The concept of finding a place and people where I could feel comfortable just being me was elusive until I was in my 30’s.   My beloved Garden Elite being the exception to that rule at Union County College. I owe that group more than I could ever explain because of their immediate acceptance of me. I struggled to find my tribe of belonging, and it hurt until I turned off the emotional intelligence part of my brain. These revelations have taken place over the past few years due to a wonderful therapist, self-reflection, and finally realizing that I am worth knowing all aspects of myself, and others do as well. I became to understand more of why I acted the way I do, and the underlining why. And it was and is not easy.  The proverbial cliche of peeling of an onion is really apropos, and I’ve been digging deep into a lot of issues resulting in a lot of layers being peeled.  None of this is easy, but it is worth it. That is for another essay that is forthcoming.

shall pass kidney stone

I discovered more of the equation of belonging in high school while discussing it with a friend of mine I hadn’t seen in a few years. Every time we see each other, I realize how alike we are in many aspects. It is one of the those rare friendships that deepens over time, and it doesn’t matter how often we see each other. She has also struggled with belonging. We are both smart, definitely high on the nerd scale, had similar childhood backgrounds, and can be socially awkward. We tried clubs, activities, and eventually I gave up in high school except for SFE. I ended up working a lot. She was much braver than I was, and did a variety of after school activities that I am still in awe of. I didn’t know much about this until recently, and our friendship has been evolving in the best way as I become more vulnerable and trusting. It seems the more vulnerable I become; the deeper the friendship goes. Vulnerability and trust go together like thunderstorm and a rainbow. It is sometimes volatile, but a beautiful thing to watch as the light comes shining through illuminating the invisible beauty within. It’s been a hard concept to grasp, and grudgingly accept as truth. Since I have an exceptionally hard time practicing both vulnerability and trust. Both are worth risking in order finding your true belonging, and your true self.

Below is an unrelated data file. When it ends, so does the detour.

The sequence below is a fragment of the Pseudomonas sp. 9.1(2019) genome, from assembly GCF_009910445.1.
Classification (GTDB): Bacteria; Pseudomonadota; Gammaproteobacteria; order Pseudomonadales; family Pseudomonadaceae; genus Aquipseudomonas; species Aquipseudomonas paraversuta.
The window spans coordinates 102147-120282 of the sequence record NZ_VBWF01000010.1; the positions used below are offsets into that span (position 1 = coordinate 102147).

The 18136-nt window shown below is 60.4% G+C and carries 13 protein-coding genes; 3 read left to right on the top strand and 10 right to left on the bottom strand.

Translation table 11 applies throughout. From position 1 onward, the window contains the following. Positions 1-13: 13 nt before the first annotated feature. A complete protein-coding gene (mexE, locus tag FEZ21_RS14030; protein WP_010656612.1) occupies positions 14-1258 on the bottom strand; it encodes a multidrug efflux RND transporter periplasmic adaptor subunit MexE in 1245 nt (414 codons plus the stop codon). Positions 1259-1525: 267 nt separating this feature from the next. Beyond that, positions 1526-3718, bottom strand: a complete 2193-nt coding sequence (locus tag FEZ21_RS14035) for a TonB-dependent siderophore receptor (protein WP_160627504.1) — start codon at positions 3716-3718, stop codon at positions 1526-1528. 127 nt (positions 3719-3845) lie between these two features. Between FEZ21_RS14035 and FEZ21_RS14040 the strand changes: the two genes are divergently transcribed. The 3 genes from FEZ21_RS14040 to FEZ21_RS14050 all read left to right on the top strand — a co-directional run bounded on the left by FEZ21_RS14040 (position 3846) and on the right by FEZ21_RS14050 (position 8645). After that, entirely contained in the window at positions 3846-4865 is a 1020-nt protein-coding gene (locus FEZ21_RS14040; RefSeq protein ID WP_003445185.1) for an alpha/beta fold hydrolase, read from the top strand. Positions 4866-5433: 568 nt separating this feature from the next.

Advertisements

Emotional Availability

I have multiple close friends who have trust issues (me included), and we completely understand the limitations of that barrier. There comes a point, however, where there’s gotta be a give back on some level. Even if it’s small.